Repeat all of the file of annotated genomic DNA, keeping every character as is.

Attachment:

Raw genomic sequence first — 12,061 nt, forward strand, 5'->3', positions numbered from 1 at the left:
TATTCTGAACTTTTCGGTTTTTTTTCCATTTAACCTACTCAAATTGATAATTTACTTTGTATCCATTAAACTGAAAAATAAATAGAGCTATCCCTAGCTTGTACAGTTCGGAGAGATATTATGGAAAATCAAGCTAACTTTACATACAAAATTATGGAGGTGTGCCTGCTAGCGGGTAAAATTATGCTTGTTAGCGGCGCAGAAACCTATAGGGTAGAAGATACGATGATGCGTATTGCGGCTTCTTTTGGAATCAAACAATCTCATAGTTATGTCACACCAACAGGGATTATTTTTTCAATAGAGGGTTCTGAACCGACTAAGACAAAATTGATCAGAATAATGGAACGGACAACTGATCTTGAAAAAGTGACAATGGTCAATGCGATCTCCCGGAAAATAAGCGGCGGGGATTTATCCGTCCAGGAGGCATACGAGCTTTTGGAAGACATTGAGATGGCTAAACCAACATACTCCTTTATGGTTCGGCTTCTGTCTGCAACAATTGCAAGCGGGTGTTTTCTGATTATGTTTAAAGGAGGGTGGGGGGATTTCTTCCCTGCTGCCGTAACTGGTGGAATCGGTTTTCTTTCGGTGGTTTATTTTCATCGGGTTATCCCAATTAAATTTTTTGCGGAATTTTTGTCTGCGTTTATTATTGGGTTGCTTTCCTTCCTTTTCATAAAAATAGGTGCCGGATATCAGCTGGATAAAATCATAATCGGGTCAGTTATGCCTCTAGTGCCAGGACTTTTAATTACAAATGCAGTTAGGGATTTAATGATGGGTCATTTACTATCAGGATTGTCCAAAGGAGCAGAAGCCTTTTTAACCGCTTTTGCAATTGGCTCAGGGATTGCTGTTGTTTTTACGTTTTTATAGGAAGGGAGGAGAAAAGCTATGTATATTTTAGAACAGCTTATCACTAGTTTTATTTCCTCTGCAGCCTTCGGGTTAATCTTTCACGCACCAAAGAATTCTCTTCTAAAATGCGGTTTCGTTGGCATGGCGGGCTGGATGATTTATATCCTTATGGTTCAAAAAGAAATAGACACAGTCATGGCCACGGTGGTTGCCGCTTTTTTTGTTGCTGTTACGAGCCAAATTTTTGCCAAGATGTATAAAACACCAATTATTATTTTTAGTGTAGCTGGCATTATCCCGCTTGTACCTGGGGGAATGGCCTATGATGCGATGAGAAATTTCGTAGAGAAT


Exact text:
Raw genomic sequence first — 12,061 nt, forward strand, 5'->3', positions numbered from 1 at the left:
TATTCTGAACTTTTCGGTTTTTTTTCCATTTAACCTACTCAAATTGATAATTTACTTTGTATCCATTAAACTGAAAAATAAATAGAGCTATCCCTAGCTTGTACAGTTCGGAGAGATATTATGGAAAATCAAGCTAACTTTACATACAAAATTATGGAGGTGTGCCTGCTAGCGGGTAAAATTATGCTTGTTAGCGGCGCAGAAACCTATAGGGTAGAAGATACGATGATGCGTATTGCGGCTTCTTTTGGAATCAAACAATCTCATAGTTATGTCACACCAACAGGGATTATTTTTTCAATAGAGGGTTCTGAACCGACTAAGACAAAATTGATCAGAATAATGGAACGGACAACTGATCTTGAAAAAGTGACAATGGTCAATGCGATCTCCCGGAAAATAAGCGGCGGGGATTTATCCGTCCAGGAGGCATACGAGCTTTTGGAAGACATTGAGATGGCTAAACCAACATACTCCTTTATGGTTCGGCTTCTGTCTGCAACAATTGCAAGCGGGTGTTTTCTGATTATGTTTAAAGGAGGGTGGGGGGATTTCTTCCCTGCTGCCGTAACTGGTGGAATCGGTTTTCTTTCGGTGGTTTATTTTCATCGGGTTATCCCAATTAAATTTTTTGCGGAATTTTTGTCTGCGTTTATTATTGGGTTGCTTTCCTTCCTTTTCATAAAAATAGGTGCCGGATATCAGCTGGATAAAATCATAATCGGGTCAGTTATGCCTCTAGTGCCAGGACTTTTAATTACAAATGCAGTTAGGGATTTAATGATGGGTCATTTACTATCAGGATTGTCCAAAGGAGCAGAAGCCTTTTTAACCGCTTTTGCAATTGGCTCAGGGATTGCTGTTGTTTTTACGTTTTTATAGGAAGGGAGGAGAAAAGCTATGTATATTTTAGAACAGCTTATCACTAGTTTTATTTCCTCTGCAGCCTTCGGGTTAATCTTTCACGCACCAAAGAATTCTCTTCTAAAATGCGGTTTCGTTGGCATGGCGGGCTGGATGATTTATATCCTTATGGTTCAAAAAGAAATAGACACAGTCATGGCCACGGTGGTTGCCGCTTTTTTTGTTGCTGTTACGAGCCAAATTTTTGCCAAGATGTATAAAACACCAATTATTATTTTTAGTGTAGCTGGCATTATCCCGCTTGTACCTGGGGGAATGGCCTATGATGCGATGAGAAATTTCGTAGAGAAT